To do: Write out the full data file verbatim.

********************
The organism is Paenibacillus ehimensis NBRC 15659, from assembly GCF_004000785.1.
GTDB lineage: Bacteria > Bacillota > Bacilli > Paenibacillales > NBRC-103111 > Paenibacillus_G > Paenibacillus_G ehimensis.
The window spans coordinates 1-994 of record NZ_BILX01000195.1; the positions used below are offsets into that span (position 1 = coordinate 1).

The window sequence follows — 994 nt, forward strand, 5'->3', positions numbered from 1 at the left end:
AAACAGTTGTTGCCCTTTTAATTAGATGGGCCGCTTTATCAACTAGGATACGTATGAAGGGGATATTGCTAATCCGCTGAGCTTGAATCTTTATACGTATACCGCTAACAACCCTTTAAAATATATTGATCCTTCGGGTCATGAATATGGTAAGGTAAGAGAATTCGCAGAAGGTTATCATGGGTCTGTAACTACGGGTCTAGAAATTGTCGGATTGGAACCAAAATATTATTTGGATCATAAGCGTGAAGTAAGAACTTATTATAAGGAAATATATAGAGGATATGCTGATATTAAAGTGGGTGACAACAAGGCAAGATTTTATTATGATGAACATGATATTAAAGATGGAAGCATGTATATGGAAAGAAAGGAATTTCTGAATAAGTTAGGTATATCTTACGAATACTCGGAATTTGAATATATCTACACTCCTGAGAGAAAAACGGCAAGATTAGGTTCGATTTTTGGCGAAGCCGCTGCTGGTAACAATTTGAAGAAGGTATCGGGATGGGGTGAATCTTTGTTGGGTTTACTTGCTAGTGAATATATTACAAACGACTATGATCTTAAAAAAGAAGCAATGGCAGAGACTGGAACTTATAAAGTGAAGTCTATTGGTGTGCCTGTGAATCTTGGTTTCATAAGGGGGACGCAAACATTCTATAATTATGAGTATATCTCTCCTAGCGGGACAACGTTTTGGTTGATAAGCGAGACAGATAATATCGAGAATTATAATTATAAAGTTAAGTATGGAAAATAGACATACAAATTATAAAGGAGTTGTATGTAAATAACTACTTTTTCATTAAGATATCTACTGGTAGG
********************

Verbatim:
The organism is Paenibacillus ehimensis NBRC 15659, from assembly GCF_004000785.1.
GTDB lineage: Bacteria > Bacillota > Bacilli > Paenibacillales > NBRC-103111 > Paenibacillus_G > Paenibacillus_G ehimensis.
The window spans coordinates 1-994 of record NZ_BILX01000195.1; the positions used below are offsets into that span (position 1 = coordinate 1).

The window sequence follows — 994 nt, forward strand, 5'->3', positions numbered from 1 at the left end:
AAACAGTTGTTGCCCTTTTAATTAGATGGGCCGCTTTATCAACTAGGATACGTATGAAGGGGATATTGCTAATCCGCTGAGCTTGAATCTTTATACGTATACCGCTAACAACCCTTTAAAATATATTGATCCTTCGGGTCATGAATATGGTAAGGTAAGAGAATTCGCAGAAGGTTATCATGGGTCTGTAACTACGGGTCTAGAAATTGTCGGATTGGAACCAAAATATTATTTGGATCATAAGCGTGAAGTAAGAACTTATTATAAGGAAATATATAGAGGATATGCTGATATTAAAGTGGGTGACAACAAGGCAAGATTTTATTATGATGAACATGATATTAAAGATGGAAGCATGTATATGGAAAGAAAGGAATTTCTGAATAAGTTAGGTATATCTTACGAATACTCGGAATTTGAATATATCTACACTCCTGAGAGAAAAACGGCAAGATTAGGTTCGATTTTTGGCGAAGCCGCTGCTGGTAACAATTTGAAGAAGGTATCGGGATGGGGTGAATCTTTGTTGGGTTTACTTGCTAGTGAATATATTACAAACGACTATGATCTTAAAAAAGAAGCAATGGCAGAGACTGGAACTTATAAAGTGAAGTCTATTGGTGTGCCTGTGAATCTTGGTTTCATAAGGGGGACGCAAACATTCTATAATTATGAGTATATCTCTCCTAGCGGGACAACGTTTTGGTTGATAAGCGAGACAGATAATATCGAGAATTATAATTATAAAGTTAAGTATGGAAAATAGACATACAAATTATAAAGGAGTTGTATGTAAATAACTACTTTTTCATTAAGATATCTACTGGTAGG